Alcohol-associated severe hyperhomocysteinaemia

M.J. Gillett, John Burnett

    Research output: Contribution to journalReview article

    1 Citation (Scopus)

    Abstract

    We report the cases of three men with severe hype rhomocysteinaemia that was associated with high alcohol intake and which resolved on reduction of alcohol intake. Investigation to identify other obvious causes of the hyperhomocysteinaemia excluded renal failure and vitamin deficiencies. Alcohol as a possible cause of significantly increased plasma homocysteine may be under-recognized by clinicians.
    Original languageEnglish
    Pages (from-to)304-307
    JournalAnnals of Clinical Biochemistry
    Volume42
    DOIs
    Publication statusPublished - 2005

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    Hyperhomocysteinemia
    Alcohols
    Avitaminosis
    Homocysteine
    Vitamins
    Renal Insufficiency
    Plasmas

    Cite this

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    title = "Alcohol-associated severe hyperhomocysteinaemia",
    abstract = "We report the cases of three men with severe hype rhomocysteinaemia that was associated with high alcohol intake and which resolved on reduction of alcohol intake. Investigation to identify other obvious causes of the hyperhomocysteinaemia excluded renal failure and vitamin deficiencies. Alcohol as a possible cause of significantly increased plasma homocysteine may be under-recognized by clinicians.",
    author = "M.J. Gillett and John Burnett",
    year = "2005",
    doi = "10.1258/0004563054255489",
    language = "English",
    volume = "42",
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    Alcohol-associated severe hyperhomocysteinaemia. / Gillett, M.J.; Burnett, John.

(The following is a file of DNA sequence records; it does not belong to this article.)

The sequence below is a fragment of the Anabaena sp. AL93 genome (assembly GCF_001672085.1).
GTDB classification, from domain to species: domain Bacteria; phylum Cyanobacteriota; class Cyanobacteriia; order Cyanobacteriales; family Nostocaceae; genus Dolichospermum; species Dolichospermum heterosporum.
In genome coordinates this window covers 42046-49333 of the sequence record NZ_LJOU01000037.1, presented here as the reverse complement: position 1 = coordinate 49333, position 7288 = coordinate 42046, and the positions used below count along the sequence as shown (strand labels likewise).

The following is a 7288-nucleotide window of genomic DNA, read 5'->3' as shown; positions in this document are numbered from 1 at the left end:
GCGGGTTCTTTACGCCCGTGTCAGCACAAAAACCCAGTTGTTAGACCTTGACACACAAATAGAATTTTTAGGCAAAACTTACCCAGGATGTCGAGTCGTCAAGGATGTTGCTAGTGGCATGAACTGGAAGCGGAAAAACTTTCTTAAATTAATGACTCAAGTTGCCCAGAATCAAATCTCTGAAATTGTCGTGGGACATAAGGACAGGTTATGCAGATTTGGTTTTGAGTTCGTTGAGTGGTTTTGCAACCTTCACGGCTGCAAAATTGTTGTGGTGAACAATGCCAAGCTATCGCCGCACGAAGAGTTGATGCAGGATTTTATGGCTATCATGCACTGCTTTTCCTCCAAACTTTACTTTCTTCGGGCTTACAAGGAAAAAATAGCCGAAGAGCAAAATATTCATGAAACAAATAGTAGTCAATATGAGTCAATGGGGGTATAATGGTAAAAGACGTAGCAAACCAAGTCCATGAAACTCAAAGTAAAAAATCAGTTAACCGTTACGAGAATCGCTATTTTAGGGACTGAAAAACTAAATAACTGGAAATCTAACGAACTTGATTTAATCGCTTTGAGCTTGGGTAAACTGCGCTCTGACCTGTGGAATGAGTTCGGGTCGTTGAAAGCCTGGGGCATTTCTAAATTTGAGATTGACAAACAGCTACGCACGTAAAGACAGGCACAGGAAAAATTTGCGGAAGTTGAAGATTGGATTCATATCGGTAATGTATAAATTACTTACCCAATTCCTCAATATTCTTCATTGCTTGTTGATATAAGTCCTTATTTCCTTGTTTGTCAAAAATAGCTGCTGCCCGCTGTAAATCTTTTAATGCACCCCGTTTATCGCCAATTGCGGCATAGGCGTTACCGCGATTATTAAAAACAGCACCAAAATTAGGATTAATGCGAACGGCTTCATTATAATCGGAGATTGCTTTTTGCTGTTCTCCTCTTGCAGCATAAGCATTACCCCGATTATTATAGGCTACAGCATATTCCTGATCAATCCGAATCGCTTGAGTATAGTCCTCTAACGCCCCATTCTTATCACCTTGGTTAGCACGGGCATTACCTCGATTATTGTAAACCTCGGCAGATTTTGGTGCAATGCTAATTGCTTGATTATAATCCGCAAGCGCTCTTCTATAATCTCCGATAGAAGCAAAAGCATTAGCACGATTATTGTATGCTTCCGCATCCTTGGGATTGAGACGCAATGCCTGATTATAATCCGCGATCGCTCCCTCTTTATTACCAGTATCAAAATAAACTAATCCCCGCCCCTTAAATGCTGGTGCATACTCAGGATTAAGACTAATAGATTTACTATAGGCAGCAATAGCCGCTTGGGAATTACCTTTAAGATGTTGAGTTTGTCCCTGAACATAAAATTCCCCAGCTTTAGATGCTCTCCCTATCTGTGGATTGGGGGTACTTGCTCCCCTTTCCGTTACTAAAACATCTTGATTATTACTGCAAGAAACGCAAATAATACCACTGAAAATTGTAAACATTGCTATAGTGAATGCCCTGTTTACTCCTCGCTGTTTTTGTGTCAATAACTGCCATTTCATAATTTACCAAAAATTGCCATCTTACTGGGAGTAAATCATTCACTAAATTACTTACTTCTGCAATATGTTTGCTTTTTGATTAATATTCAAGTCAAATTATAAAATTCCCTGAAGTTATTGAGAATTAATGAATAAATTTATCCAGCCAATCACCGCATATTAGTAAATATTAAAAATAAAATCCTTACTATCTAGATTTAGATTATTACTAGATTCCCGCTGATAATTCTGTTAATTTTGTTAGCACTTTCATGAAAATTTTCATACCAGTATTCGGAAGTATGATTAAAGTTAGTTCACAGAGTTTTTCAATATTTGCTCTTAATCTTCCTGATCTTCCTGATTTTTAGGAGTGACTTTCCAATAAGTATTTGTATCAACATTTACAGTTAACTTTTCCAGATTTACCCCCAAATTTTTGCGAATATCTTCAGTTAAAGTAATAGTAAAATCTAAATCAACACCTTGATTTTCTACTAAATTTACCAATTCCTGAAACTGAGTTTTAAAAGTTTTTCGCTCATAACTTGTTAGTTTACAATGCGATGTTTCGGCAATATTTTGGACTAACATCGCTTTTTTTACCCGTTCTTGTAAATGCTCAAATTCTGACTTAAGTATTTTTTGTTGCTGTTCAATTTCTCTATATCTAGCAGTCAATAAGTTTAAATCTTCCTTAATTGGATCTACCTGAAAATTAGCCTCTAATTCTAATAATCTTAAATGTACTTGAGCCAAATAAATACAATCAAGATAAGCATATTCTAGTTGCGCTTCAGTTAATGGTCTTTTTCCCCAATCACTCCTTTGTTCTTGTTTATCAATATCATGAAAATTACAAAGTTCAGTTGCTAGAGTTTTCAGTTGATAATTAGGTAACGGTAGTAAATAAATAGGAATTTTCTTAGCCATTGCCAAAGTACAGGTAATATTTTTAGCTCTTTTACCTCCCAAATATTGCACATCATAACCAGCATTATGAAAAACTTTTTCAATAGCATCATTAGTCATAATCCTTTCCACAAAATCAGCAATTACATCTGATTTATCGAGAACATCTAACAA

In: Annals of Clinical Biochemistry, Vol. 42, 2005, p. 304-307.

    Research output: Contribution to journalReview article

    TY - JOUR

    T1 - Alcohol-associated severe hyperhomocysteinaemia

    AU - Gillett, M.J.

    AU - Burnett, John

    PY - 2005

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    AB - We report the cases of three men with severe hype rhomocysteinaemia that was associated with high alcohol intake and which resolved on reduction of alcohol intake. Investigation to identify other obvious causes of the hyperhomocysteinaemia excluded renal failure and vitamin deficiencies. Alcohol as a possible cause of significantly increased plasma homocysteine may be under-recognized by clinicians.

    U2 - 10.1258/0004563054255489

    DO - 10.1258/0004563054255489

    M3 - Review article

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    SP - 304

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    JO - Annals of Clincal Biochemistry

    JF - Annals of Clincal Biochemistry

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